Coracina m. (aust wet tropics) (????, 2012)
includes ? - 4.
Coracina t. admiralitatis  (Rothschild & Hartert, 1914) Admiralty Is.
Coracina t. matthiae (Sibley, 1946) N. Bismarcks
Coracina t. heinrothi (Stresemann, 1922) New Britain
Coracina t. rooki (Rothschild & Hartert, 1914)  Umboi
Coracina t. tagulana (Hartert, 1898)  Missima, Tagula

Unconsigned subspecies of tenuirostris -
Coracina t. edithae (Edithae, 1932) S. Sulawesi
Coracina t. perrerata (Hartert, 1918) Tukanbesi
Coracina t. kalaotuae (Meise, 1929)Kalaotoa(N of Flores)
Coracina t. emancipata (Hartert, 1896) Tanahjampea
Coracina t. timorensis (Sharpe, 1878) Lomblen, Timor
Coracina t. pelingi (Hartert, 1918) Banggai Is
Coracina t. grayi (Salvadori, 1879) N. Moluccas
Coracina t. obiensis (Salvadori, 1878) C. Moluccas
Coracina t. amboinensis (Hartlaub, 1865) S.Moluccas
Coracina t. nehrkorni (Salvadori, 1890) Waigeo
Coracina t. numforana (Mayr, 1950) Numfoor
Coracina t. meyerii (Salvadori, 1878) Biak

Species already recognised by IOC - 
Grey-capped Cicadabird 
Coracina r. remota (Sharpe, 1878) New Ireland
Coracina r. ultima (Mayr, 1955) Tabah, Lihir, Tanga
Coracina r. saturatior (Rothschild & Hartert, 1902) Buka to Isobel
Coracina r. erythropygia (Sharpe, 1888) Malaita, Guadalcanal
(Coracina r. rostrata (Hartert, 1898)  Rossel)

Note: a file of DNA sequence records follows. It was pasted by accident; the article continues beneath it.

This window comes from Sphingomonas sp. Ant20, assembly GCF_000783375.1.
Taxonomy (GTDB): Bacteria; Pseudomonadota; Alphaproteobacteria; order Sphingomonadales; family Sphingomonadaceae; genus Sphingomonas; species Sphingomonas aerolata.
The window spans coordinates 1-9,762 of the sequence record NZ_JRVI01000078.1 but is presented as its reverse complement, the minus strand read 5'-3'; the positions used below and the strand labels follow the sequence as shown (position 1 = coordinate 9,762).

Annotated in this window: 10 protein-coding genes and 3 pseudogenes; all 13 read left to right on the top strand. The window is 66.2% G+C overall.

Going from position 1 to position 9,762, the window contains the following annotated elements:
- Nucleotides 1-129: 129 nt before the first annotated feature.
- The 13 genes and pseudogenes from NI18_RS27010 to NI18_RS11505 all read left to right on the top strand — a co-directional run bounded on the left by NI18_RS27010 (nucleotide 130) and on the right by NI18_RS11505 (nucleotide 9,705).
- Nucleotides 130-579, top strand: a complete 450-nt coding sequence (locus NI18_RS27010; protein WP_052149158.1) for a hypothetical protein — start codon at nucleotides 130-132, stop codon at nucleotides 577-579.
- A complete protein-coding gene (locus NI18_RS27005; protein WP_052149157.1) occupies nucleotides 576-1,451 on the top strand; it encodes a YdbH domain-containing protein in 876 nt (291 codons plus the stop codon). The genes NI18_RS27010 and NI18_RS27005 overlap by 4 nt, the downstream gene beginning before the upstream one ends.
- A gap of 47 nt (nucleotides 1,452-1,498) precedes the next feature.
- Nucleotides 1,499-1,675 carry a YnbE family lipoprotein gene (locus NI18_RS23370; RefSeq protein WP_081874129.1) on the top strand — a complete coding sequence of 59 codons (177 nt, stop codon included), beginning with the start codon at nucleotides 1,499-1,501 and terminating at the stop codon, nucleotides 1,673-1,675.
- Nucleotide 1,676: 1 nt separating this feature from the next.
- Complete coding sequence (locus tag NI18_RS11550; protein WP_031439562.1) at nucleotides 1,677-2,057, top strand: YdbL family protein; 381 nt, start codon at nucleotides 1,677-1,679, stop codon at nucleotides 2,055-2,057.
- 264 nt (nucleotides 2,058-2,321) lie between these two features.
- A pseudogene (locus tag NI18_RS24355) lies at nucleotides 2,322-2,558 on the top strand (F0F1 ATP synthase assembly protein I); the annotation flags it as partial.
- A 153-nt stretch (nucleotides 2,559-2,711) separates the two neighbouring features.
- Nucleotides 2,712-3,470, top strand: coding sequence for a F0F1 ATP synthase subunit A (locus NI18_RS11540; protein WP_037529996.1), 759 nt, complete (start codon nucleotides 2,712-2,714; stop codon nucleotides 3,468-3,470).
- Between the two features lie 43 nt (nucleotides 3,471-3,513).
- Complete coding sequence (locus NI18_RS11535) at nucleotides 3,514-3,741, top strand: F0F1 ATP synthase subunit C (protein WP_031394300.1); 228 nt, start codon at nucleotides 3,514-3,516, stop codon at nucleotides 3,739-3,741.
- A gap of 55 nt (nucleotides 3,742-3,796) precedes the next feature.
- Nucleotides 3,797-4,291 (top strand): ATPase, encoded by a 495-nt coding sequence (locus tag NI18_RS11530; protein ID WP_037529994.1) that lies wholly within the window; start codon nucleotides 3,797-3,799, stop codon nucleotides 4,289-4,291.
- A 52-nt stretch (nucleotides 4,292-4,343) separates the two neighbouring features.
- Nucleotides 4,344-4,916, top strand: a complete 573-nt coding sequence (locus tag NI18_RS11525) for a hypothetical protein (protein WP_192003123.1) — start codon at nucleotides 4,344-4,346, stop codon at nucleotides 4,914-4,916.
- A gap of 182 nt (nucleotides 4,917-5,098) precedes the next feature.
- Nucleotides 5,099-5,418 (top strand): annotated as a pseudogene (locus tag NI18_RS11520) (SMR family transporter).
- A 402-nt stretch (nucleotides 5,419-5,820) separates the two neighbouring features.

(Coracina t. nisoria (PetersJL & Mayr, 1960) Russell)
Palau Cicadabird
Coracina monacha
(Hartlaub & Finsch, 1872) Palau
Yap Cicadabird
Coracina nesiotis (Hartlaub & Finsch, 1872) Yap
Pohnpei Cicadabird
Coracina inseperata (Finsch, 1876) Pohnpei
Makira Cicadabird
Coracina salomonis (Tristram, 1879) Makira
 

0
1
0-2
0-1
0-1

0
0-1
0-1

0
0-1
0-1

































0
1
2
2
3
2


0
0
0
0-1 5.
0

0
0-1
0

0
0-1
0-1

































0
0
0
0
0
1


0
2-3
0
?
?

0
0?
0?

0
1-2
1-2

































0
0
0
0
0
0


0
2-3
0
2-3
2-3

0
0
0

0
1-2
1-2

































0
0
0
0
0
0

0
0
0
2
2

0
2
2

0
2
2

































0
0
0
0
0
0





0
0?
0
0?
0?

0
?
?

?
?
?

































0
0
0
0
0
0





0
5-7
2
4-7
4-6

0
2-4
2-3

0
4-8
4-8

































0
1
2
2
3
3




sp

sp
sub
sp
sp?
sp?

sp
subsp
subsp

sp
sp
sp

































sp
sub
sp
subsp
subsp
subsp
subsp


4. Coracina m. (n.e. Aust.), Rainforest? Cicadabird, differs noticeably from other Australian Cicadabirds by voice and habitat preference; and the same birds with the same calls come back to the rainforest after mixing with other Australian Cicadabirds, Coracina tenuirostris, which are on winter migration to New Guinea from eastern and northern Australia. It is also possible/probable that the subspecies admiralitatis,�matthiae, heinrothi, rooki, and tagulana are part of Coracina muellerii

5 . C. m. aruensis has a wing length of 111-123 mm, c/f other Cicadabirds on mainland New Guinea; ("Birds of New Guinea"Coates & Peckover, 2001). Coates & Peckover also say, in regard to Coracina tenuirostris, "Resident in South-west & South, some NG satellites and Bismarcks. Mainly (only?) a non-breeding visitor from Australia to rest of NG where only recorded March-Nov, mainly April-Sept."